The Shame of Mitt Romney


I voted for Mitt Romney in 2002, thinking a competent, business-oriented, moderate Republican technocrat would be good for Massachusetts. And it was! Romney plus large Democratic majorities in the legislature even brought about a solid universal health care program. So in the wake of Mitt Romney’s ferocious and dishonest broadside against the Affordable Care Act, I have a piece at The Daily Beast lamenting Romney’s flip-flopping disavowal of his own legacy:

To be clear, the two plans are essentially the same. Both start from the premise that reasonably prosperous individuals should be able to take their own money and use it to buy health-insurance coverage without depending on an employer to do it for them. That means creating a regulated individual insurance market that works. To do that, you need to eliminate insurance companies’ power to discriminate against people with pre-existing medical conditions. Then to ensure that the risk is spread fairly, you need to make sure that everyone signs up for insurance coverage. Last, to ensure that everyone can sign up for insurance coverage, you need to provide subsidies so that people can afford the premiums. […]

After all, Texas GOP Sen. John Cornyn is already admitting that he doesn’t actually want to repeal all of Obamacare, noting that “there is non-controversial stuff here like the pre-existing conditions and exclusion and those sorts of things.” The problem is that once you admit that this is a good idea, you commit yourself to the whole package. National Review’s Ramesh Ponnuru dubbed Cornyn’s good sense ”Cornyn’s Folly” and then explained that unless the pre-existing condition element is “modified substantially, the individual mandate has to stay, too—and therefore so do the subsidies and the minimum-benefits regs. Without perhaps realizing it, Cornyn has come out for tinkering at the edges of Obamacare.” Cornyn has, in other words, inadvertently made the argument for Romneycare. It’s a position that makes sense on the merits, and makes sense politically for a GOP that surely doesn’t want to charge against what Cornyn dubs the “non-controversial stuff.”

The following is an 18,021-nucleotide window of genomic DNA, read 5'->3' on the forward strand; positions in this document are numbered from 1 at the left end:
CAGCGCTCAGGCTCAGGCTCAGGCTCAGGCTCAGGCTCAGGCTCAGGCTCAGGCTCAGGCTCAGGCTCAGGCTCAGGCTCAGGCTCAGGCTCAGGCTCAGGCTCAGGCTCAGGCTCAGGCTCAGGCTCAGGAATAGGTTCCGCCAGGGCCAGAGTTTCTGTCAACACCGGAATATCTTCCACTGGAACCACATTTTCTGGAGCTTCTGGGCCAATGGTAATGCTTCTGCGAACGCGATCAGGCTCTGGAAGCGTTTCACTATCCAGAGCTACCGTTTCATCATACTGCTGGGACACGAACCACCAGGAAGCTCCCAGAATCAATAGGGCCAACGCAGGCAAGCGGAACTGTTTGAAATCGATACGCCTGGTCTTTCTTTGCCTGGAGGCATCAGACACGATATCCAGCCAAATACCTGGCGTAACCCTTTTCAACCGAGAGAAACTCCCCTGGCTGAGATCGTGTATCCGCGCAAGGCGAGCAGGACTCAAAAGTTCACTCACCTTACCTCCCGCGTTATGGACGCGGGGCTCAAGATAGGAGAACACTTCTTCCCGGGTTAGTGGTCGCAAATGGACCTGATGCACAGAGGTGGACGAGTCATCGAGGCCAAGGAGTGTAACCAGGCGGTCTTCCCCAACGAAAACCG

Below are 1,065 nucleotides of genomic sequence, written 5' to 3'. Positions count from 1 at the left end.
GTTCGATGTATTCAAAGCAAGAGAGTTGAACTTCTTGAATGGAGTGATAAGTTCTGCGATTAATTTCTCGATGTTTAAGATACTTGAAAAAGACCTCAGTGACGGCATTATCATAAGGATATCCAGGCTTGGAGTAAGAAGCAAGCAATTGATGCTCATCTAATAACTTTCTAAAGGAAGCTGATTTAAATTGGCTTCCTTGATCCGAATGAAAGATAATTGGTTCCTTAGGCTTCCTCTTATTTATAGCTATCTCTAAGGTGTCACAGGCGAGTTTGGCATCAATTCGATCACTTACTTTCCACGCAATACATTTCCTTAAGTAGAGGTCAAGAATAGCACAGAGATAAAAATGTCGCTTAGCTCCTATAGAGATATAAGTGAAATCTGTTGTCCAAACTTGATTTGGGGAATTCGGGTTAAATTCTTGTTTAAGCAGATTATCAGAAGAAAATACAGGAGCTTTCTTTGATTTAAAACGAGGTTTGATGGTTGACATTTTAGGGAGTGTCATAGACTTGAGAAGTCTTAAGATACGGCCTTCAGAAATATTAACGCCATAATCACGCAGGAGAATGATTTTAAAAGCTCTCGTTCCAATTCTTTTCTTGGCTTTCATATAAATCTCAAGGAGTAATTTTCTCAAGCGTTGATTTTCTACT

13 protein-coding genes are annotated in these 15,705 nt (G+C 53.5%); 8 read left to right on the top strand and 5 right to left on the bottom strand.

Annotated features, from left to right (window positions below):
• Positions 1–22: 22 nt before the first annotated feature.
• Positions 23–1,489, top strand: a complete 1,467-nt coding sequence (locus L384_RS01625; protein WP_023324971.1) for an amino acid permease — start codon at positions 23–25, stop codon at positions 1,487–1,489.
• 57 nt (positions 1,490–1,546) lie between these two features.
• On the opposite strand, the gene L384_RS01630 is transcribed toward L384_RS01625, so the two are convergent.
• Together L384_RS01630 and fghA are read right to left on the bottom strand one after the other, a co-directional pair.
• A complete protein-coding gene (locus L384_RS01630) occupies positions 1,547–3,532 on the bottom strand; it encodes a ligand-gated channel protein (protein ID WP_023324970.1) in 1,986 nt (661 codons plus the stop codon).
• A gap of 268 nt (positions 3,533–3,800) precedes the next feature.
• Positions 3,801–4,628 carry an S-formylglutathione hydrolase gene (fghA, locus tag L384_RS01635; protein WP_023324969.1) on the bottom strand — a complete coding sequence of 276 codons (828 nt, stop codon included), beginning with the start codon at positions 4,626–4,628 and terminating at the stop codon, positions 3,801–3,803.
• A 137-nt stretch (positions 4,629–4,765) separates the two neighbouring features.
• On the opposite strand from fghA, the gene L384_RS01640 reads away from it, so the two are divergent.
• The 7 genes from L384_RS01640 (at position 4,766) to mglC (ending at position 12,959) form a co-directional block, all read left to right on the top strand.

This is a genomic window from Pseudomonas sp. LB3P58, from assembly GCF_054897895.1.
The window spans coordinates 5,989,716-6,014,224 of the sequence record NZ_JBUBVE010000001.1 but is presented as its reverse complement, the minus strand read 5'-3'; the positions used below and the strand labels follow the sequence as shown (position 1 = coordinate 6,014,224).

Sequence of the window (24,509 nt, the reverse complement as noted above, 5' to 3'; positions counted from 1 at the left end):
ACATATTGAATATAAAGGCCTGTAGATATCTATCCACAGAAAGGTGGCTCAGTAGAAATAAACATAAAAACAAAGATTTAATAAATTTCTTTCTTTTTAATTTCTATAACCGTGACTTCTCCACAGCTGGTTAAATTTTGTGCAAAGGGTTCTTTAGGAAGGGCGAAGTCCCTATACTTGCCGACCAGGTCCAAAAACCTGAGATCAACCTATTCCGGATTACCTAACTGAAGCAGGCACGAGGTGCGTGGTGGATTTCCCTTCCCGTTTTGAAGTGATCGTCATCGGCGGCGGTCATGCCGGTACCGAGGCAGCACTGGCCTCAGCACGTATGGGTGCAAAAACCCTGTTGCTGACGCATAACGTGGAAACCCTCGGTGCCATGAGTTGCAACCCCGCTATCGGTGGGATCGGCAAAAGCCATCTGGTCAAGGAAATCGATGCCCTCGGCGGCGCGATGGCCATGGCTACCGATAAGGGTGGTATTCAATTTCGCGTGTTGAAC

But to get out of the current repealer cul-de-sac, Republicans need a leader who’s capable of framing the Obama’s core ideas as basically sensible. In a decent world, that leader would be Romney. Instead, he’s busy embarrassing himself and running away from his legacy.

John Dorscher makes a similar point in a good piece for McClatchy. I do think, however, that it’s going to far to say that regulate/mandate/subsidize is a “Republican idea.” What it is is a technocratically sound idea for combining universal coverage with the continued existence of private insurance companies. People from a lot of different perspectives can converge on that idea. You might be a libertarian who thinks this is the best way to head-off political momentum for single-payer. Or you might be a progressive who thinks it’s the most politically feasible way of extending coverage and reducing income inequality in the short run.

In other words, it’s a genuine compromise idea, reconciling liberal desire to guarantee coverage to everyone with various ideological and interest group concerns that militate against just signing everyone up for a government program.